6

My Raspberry Pi currently runs 3.6.11+ #538 (obtained from uname -a), which may be the source of my issues. I'm starting to write a kernel module using the following "Hello World" code:

#include <linux/kernel.h>
#include <linux/init.h>
#include <linux/module.h>

static int __init gotemp_init(void)
{
    printk(KERN_INFO "Hello from the kernel!\n");
    return 0;
} 

static void __exit gotemp_exit(void)
{
}

module_init(gotemp_init);
module_exit(gotemp_exit);

MODULE_AUTHOR("My name here");
MODULE_DESCRIPTION("Simple driver");
MODULE_LICENSE("GPL");

And a make file:

obj-m   := hello.o

KERNELDIR ?= /lib/modules/$(shell uname -r)/build
PWD       := $(shell pwd)

all:
    $(MAKE) -C $(KERNELDIR) M=$(PWD)

clean:
    rm -f *.o *~ core .depend .*.cmd *.ko *.mod.c

Source slides/demo code here

I ran into an issue that 3.6.11+'s Linux headers were not released nor installable via apt-get, but I did find with Google that there were .deb files with the needed headers found here. Kernel modules obviously cannot be compiled without the kernel headers, so this seems to have been a fix.

Until I run:

insmod ./hello.ko

which spits out a segmentation fault. I read that is can be due to a mismatch of the running kernel and the kenel compiled against, but as far as I know, the two match up. Is there something I am missing?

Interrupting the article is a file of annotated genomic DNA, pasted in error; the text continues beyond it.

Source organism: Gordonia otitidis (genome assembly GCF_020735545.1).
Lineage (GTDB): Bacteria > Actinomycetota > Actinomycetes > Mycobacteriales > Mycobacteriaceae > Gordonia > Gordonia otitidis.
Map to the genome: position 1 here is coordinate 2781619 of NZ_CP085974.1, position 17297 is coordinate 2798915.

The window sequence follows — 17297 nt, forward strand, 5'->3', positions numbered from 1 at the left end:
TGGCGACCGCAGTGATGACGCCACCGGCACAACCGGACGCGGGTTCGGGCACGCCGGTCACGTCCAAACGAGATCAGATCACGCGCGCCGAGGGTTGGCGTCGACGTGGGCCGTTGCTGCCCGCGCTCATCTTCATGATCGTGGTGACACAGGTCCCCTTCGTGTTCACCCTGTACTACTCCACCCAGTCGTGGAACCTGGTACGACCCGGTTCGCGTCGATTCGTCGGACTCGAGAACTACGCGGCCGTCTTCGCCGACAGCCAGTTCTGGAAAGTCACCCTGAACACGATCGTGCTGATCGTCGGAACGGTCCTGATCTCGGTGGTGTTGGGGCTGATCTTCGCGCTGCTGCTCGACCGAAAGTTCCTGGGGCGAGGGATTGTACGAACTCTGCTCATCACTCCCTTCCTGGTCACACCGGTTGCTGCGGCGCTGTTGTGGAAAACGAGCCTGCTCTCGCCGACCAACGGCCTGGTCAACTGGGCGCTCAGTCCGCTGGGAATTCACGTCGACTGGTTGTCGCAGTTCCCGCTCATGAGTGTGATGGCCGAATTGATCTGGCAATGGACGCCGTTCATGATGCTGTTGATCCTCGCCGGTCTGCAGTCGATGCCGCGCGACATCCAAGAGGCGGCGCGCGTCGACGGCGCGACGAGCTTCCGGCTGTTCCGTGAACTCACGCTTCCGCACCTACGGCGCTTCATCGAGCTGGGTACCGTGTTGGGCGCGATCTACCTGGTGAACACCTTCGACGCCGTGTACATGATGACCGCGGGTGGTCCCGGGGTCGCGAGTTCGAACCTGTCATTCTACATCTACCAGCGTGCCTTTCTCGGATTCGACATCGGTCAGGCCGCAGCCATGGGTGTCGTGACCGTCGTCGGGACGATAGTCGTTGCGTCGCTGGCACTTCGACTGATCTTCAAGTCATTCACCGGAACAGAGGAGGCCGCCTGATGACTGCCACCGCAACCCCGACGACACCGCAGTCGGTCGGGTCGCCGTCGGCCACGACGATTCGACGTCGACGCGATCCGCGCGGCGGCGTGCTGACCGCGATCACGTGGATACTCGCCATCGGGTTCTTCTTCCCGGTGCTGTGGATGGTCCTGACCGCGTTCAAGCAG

I attempted to download the latest kernel from github.com/raspberrypi/linux and build from that. The kernel version I got from git fetch git@github.com:raspberrypi/linux rpi-3.6.y:refs/remotes/origin/rpi-3.6.y ended up being 3.6.11 #1. I attempted to compile and run with the new kernel and ended up with:

Error: could not insert module hello.ko: Invalid module format.

I know I want to run with 3.6 and not 3.4, because according to Linux Programming, <3.4 has bad drivers for USB. I need the working version of these drivers in 3.6.

After rebuilding the kernel again, I finally have the module running, but I don't know what version of the kernel I am running, ref. How to tell if I am running the latest version of the raspbian kernel.

It seems that by building the kernel from the repository myself, I don't get the benefit of knowing exactly what version of the kernel I am running, except that it is the bleeding edge of the 3.6.11+ branch according to https://raspberrypi.stackexchange.com/a/10432/10085. Yay?

  • You can catch these errors somehow- I forgot how, hence the comment instead of answer. Segmentation fault can mean anything and should never happen. When they do its a very specific error that needs to be debugged. Sometimes its corruption, permissions or something else. – Piotr Kula Oct 24 '13 at 13:57
3

Could you be more specific on the kernel version (use uname -a, some of the 3.6.11+ kernels are not compatible with each other, for example #538 and onwards do not match earlier revisions).

The code you have there seems fine, but I think the build instruction for all needs to have modules after it, e.g. $(MAKE) -C $(KERNELDIR) M=$(PWD) modules.